Santos, on the other hand, is a first-generation American. His grandparents fled Jewish persecution in Ukraine during World War II, settling in Belgium. They were later forced to move to Brazil, where Santos’ father was born. Both of his parents immigrated to the U.S., and Santos was born in Queens. 

“It’s kind of humbling once you realize how many people know your name,” he said of the campaign trail. “From being a regular kid from Queens to immigrant parents to everybody saying my name, it’s just crazy.”

The Wall Street financier and investor said he is running for the seat to keep his version of the American Dream alive, the same one he attributes to his parents’ success. 

“If there was ever a time where the American dream was at stake, I think it’s this time,” Santos, who is endorsed by House Minority Leader Kevin McCarthy and GOP Conference Chair Elise Stefanik, said. 

His main campaign points are inflation, rising energy costs and crime — issues he intends to fix with “common sense” solutions.

“I feel like the current leadership isn’t doing anything about it, or at least not efficient enough,” Santos said. “So I want to propose a better angle and a better delivery of how to cure these extenuating circumstances that we’re living in.”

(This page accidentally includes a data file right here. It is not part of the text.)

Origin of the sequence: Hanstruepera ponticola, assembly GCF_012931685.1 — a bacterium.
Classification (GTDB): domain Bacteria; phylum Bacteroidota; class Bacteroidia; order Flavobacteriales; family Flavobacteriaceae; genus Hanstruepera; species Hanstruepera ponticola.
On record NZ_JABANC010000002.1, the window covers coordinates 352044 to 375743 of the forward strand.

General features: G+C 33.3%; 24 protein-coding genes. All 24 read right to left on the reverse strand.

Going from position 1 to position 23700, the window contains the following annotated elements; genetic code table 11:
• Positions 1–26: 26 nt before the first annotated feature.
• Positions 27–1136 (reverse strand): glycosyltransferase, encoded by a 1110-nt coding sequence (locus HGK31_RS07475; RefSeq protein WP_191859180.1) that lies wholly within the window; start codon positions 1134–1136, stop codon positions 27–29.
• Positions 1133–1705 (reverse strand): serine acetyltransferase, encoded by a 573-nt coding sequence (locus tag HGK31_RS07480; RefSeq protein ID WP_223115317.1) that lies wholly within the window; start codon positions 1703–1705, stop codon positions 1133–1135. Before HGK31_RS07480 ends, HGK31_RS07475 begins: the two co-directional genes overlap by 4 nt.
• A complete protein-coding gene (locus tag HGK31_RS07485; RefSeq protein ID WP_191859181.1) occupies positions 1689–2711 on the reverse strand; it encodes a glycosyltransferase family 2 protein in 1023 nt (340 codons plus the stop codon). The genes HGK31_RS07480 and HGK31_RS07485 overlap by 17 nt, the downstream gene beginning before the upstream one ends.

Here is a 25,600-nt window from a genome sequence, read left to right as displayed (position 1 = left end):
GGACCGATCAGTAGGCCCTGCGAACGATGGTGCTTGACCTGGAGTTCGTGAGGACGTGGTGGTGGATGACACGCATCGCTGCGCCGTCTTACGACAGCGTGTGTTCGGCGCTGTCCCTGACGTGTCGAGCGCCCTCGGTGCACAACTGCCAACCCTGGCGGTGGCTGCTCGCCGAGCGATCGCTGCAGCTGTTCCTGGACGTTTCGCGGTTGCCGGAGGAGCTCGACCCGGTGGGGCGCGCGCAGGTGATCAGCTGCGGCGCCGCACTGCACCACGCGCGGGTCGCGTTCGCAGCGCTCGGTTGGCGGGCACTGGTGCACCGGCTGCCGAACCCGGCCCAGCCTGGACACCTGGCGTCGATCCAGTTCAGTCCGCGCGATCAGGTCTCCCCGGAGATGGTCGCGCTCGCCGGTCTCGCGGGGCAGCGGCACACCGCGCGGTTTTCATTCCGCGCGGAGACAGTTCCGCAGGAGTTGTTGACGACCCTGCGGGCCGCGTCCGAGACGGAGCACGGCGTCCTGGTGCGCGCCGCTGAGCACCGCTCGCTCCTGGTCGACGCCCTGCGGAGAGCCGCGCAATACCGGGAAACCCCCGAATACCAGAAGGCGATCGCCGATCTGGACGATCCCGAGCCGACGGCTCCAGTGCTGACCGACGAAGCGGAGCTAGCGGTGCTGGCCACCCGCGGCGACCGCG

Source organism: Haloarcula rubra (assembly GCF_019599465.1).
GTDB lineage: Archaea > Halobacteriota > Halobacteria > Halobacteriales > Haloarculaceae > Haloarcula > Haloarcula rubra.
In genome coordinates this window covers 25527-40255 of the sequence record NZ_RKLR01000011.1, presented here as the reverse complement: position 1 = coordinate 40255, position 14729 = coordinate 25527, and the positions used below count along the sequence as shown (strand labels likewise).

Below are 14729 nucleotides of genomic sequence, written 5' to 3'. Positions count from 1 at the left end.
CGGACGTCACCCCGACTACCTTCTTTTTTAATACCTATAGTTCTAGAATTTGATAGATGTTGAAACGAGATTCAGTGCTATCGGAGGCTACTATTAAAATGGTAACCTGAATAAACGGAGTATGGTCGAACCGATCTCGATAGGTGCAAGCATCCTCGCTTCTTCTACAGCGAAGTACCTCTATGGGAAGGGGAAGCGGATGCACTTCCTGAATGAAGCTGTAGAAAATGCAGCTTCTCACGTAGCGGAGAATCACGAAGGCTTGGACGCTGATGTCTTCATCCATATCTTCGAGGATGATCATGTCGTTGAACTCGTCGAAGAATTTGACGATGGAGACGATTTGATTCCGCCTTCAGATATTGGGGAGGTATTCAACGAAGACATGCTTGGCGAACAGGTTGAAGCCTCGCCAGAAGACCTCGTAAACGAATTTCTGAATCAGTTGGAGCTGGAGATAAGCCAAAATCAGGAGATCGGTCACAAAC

However, both Zimmerman and the Victory Fund called into question Santos’ past history in far right-wing politics, specifically his support of former President Donald Trump. “My race is not a Democrat versus Republican debate,” Zimmerman said. “It’s a debate between mainstream values and extremists.”

The Victory Fund, a nonpartisan political action committee dedicated to increasing the number of openly LGBTQ public officials in the U.S., described Santos as an “anti-choice extremist, defender of insurrectionists, January 6th participant, QAnon promoter, conspiracy theorist, and flat-out liar” in an email. Santos said the U.S. Supreme Court acted “correctly” when it repealed Roe v. Wade over the summer, overturning the Constitutional right to an abortion. 

Santos was in Washington, D.C. on Jan. 6, 2021, when supporters of Trump, believing false claims about the outcome of the presidential election, stormed the Capitol building in a deadly riot. While appearing on “The Right View with Lara Trump,” he said it “was the most amazing crowd and the president was at his full awesomeness that day.”